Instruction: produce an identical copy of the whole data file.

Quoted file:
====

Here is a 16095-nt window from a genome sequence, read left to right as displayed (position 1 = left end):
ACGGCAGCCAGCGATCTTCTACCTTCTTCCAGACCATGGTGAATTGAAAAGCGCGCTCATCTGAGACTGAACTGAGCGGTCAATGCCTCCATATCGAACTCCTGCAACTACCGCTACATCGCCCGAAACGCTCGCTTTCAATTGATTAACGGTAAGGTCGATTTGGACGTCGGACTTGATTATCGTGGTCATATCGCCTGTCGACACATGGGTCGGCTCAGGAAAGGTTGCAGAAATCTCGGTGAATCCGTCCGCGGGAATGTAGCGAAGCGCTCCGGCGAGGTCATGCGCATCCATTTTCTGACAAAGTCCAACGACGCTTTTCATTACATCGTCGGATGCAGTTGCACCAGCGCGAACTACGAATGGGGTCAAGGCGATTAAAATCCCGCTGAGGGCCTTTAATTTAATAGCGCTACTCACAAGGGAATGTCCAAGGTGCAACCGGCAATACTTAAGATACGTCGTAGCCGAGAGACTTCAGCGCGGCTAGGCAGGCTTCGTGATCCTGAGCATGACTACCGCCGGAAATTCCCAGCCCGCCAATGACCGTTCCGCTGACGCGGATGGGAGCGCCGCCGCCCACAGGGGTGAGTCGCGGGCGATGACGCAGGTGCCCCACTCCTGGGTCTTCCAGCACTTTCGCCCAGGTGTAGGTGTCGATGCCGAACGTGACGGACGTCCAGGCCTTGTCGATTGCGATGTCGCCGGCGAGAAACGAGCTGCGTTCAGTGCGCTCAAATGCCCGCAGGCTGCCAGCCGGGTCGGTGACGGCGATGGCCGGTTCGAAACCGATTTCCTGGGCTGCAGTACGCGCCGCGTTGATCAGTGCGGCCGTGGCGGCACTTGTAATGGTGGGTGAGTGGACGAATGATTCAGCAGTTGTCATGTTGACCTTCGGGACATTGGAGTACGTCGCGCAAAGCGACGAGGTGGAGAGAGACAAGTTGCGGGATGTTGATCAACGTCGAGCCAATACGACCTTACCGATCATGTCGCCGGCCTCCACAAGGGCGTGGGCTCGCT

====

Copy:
Here is a 16095-nt window from a genome sequence, read left to right as displayed (position 1 = left end):
ACGGCAGCCAGCGATCTTCTACCTTCTTCCAGACCATGGTGAATTGAAAAGCGCGCTCATCTGAGACTGAACTGAGCGGTCAATGCCTCCATATCGAACTCCTGCAACTACCGCTACATCGCCCGAAACGCTCGCTTTCAATTGATTAACGGTAAGGTCGATTTGGACGTCGGACTTGATTATCGTGGTCATATCGCCTGTCGACACATGGGTCGGCTCAGGAAAGGTTGCAGAAATCTCGGTGAATCCGTCCGCGGGAATGTAGCGAAGCGCTCCGGCGAGGTCATGCGCATCCATTTTCTGACAAAGTCCAACGACGCTTTTCATTACATCGTCGGATGCAGTTGCACCAGCGCGAACTACGAATGGGGTCAAGGCGATTAAAATCCCGCTGAGGGCCTTTAATTTAATAGCGCTACTCACAAGGGAATGTCCAAGGTGCAACCGGCAATACTTAAGATACGTCGTAGCCGAGAGACTTCAGCGCGGCTAGGCAGGCTTCGTGATCCTGAGCATGACTACCGCCGGAAATTCCCAGCCCGCCAATGACCGTTCCGCTGACGCGGATGGGAGCGCCGCCGCCCACAGGGGTGAGTCGCGGGCGATGACGCAGGTGCCCCACTCCTGGGTCTTCCAGCACTTTCGCCCAGGTGTAGGTGTCGATGCCGAACGTGACGGACGTCCAGGCCTTGTCGATTGCGATGTCGCCGGCGAGAAACGAGCTGCGTTCAGTGCGCTCAAATGCCCGCAGGCTGCCAGCCGGGTCGGTGACGGCGATGGCCGGTTCGAAACCGATTTCCTGGGCTGCAGTACGCGCCGCGTTGATCAGTGCGGCCGTGGCGGCACTTGTAATGGTGGGTGAGTGGACGAATGATTCAGCAGTTGTCATGTTGACCTTCGGGACATTGGAGTACGTCGCGCAAAGCGACGAGGTGGAGAGAGACAAGTTGCGGGATGTTGATCAACGTCGAGCCAATACGACCTTACCGATCATGTCGCCGGCCTCCACAAGGGCGTGGGCTCGCT